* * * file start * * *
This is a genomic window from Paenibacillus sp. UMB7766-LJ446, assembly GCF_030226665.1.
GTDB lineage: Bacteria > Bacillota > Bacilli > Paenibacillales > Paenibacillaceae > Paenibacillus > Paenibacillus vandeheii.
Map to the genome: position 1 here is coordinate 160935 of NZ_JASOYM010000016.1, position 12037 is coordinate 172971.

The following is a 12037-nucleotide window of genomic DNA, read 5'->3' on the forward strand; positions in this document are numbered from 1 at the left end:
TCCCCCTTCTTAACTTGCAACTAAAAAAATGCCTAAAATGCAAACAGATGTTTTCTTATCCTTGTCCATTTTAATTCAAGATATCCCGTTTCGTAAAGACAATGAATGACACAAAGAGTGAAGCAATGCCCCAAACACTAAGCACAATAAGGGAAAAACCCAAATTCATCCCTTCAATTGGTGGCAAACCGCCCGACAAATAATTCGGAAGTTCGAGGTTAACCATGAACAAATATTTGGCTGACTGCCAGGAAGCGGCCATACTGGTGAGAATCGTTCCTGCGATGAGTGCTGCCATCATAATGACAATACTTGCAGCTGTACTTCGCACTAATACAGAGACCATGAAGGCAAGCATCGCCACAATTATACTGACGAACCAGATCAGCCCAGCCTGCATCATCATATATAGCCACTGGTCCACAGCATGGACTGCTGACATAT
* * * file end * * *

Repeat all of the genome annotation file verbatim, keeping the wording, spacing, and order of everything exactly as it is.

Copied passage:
This is a genomic window from Paenibacillus sp. UMB7766-LJ446, assembly GCF_030226665.1.
GTDB lineage: Bacteria > Bacillota > Bacilli > Paenibacillales > Paenibacillaceae > Paenibacillus > Paenibacillus vandeheii.
Map to the genome: position 1 here is coordinate 160935 of NZ_JASOYM010000016.1, position 12037 is coordinate 172971.

The following is a 12037-nucleotide window of genomic DNA, read 5'->3' on the forward strand; positions in this document are numbered from 1 at the left end:
TCCCCCTTCTTAACTTGCAACTAAAAAAATGCCTAAAATGCAAACAGATGTTTTCTTATCCTTGTCCATTTTAATTCAAGATATCCCGTTTCGTAAAGACAATGAATGACACAAAGAGTGAAGCAATGCCCCAAACACTAAGCACAATAAGGGAAAAACCCAAATTCATCCCTTCAATTGGTGGCAAACCGCCCGACAAATAATTCGGAAGTTCGAGGTTAACCATGAACAAATATTTGGCTGACTGCCAGGAAGCGGCCATACTGGTGAGAATCGTTCCTGCGATGAGTGCTGCCATCATAATGACAATACTTGCAGCTGTACTTCGCACTAATACAGAGACCATGAAGGCAAGCATCGCCACAATTATACTGACGAACCAGATCAGCCCAGCCTGCATCATCATATATAGCCACTGGTCCACAGCATGGACTGCTGACATAT